Are you looking for new ways to protect your family and your money? Would you like to cut estate taxes and probate costs, too?

Trusts can be the answer. They are remarkably versatile and can broaden your estate plan. While not magical, they can produce results that seem beyond belief.

The particulars are simple. A trustee chosen by you manages the trust assets, called the principal, and pays an income to those you want to support, your beneficiaries. Your will or a separate legal document is needed to establish a trust. When you create a trust, you are referred to as the grantor or donor.

Why Would You Use Trusts Today?
A trust can be either revocable or irrevocable. A revocable living trust agreement allows you to amend or cancel the trust at any time, in case you change your mind. On the other hand, if you put a trust arrangement in your will, it will become irrevocable upon your death.

You can set up a trust for anyone for just about any purpose. Here are some typical trust arrangements.

  • Family trust. You can create a trust in your will—known as a testamentary trust—for the benefit of your spouse, children and other family members. In a typical family trust, a husband and wife set up a trust in their wills for the surviving spouse’s benefit. Each directs that after his or her death, the trust shall continue for the support of their children until the children attain a certain age, say 25 or 30. Then the trustee is to turn over the principal to the children.
  • "QTIP trust." The acronym stands for qualified terminable interest property. Although the surviving spouse receives lifetime income from this trust, he or she may not have the power (other than certain limited rights) to determine the beneficiary of the remaining trust assets upon the survivor’s death.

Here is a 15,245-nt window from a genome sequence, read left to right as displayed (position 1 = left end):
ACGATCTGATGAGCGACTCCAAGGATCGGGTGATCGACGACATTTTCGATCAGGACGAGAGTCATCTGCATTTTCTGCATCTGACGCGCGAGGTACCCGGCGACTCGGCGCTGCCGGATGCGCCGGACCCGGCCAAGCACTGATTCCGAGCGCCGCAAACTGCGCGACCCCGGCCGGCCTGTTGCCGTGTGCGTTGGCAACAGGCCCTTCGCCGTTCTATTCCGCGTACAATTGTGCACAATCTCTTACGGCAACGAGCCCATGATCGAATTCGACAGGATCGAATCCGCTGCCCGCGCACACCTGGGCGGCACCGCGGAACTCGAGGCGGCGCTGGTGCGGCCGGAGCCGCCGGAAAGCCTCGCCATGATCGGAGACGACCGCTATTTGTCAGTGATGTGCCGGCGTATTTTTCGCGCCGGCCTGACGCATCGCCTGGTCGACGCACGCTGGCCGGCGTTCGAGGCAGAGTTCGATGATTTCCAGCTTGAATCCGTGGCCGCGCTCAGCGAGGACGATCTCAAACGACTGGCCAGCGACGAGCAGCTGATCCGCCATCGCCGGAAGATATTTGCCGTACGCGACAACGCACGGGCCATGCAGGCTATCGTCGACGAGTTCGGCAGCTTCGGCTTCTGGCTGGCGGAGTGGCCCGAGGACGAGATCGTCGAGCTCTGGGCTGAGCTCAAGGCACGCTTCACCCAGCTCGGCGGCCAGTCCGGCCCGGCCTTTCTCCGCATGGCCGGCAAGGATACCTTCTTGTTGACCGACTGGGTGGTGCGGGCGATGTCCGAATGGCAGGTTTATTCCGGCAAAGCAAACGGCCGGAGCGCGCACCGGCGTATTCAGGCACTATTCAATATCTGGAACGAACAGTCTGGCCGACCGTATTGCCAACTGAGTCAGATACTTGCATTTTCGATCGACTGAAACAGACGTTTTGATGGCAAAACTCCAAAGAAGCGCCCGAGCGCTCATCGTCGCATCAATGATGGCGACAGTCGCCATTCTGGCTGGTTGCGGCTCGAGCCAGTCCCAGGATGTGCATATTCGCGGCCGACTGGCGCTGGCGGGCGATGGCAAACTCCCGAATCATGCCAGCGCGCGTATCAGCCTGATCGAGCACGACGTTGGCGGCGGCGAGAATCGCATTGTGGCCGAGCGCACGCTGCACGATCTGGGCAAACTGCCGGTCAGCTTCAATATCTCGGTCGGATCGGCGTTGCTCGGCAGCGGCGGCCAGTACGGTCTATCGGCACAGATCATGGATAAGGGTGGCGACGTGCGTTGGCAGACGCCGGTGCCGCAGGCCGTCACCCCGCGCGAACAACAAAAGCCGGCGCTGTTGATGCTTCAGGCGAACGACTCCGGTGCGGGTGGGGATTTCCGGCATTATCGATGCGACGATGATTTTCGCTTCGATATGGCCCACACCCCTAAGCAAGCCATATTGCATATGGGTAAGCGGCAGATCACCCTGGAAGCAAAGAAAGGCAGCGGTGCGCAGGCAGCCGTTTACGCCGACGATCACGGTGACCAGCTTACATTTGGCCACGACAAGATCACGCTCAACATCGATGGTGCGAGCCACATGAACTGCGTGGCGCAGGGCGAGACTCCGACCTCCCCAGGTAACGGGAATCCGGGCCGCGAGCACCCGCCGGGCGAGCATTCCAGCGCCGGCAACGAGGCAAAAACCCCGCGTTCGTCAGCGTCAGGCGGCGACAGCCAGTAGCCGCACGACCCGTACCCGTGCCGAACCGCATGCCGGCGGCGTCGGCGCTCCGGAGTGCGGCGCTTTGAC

The intent is generally to allow more control in a second marriage situation where the goals are to provide maximum financial support for the surviving spouse, but still ultimately pass the trust principal to children of the prior marriage.

  • Living trust. You might decide to create a trust for your own benefit, a trust that will remain operative while you are living. It logically is called a living, or inter vivos (Latin for "between living persons"), trust. In this case, you direct the trustee (which can be yourself or a professional trustee of your choice) to look after the trust assets, pay you the income and counsel you about the investments. You are to be kept fully informed about all transactions. You can reserve the right to amend or revoke the trust, to add or withdraw assets, and to approve investment changes. The trust can continue after your lifetime for the benefit of your family or others, and the trust assets avoid the costs and delays of probate.

A Versatile Tool
If you’d like to make a gift to our organization or another charitable organization, but you first must satisfy your own family’s financial needs during your lifetime and after, a trust can be the ideal solution.

Trusts let you have it both ways—pass assets to your heirs with the least amount of tax and make a gift to us. Often trust arrangements will accomplish much more, including professional investment management and the assurance that your wishes will be fulfilled.

SOURCE: University of Georgia in an article written by Mary L. McCormack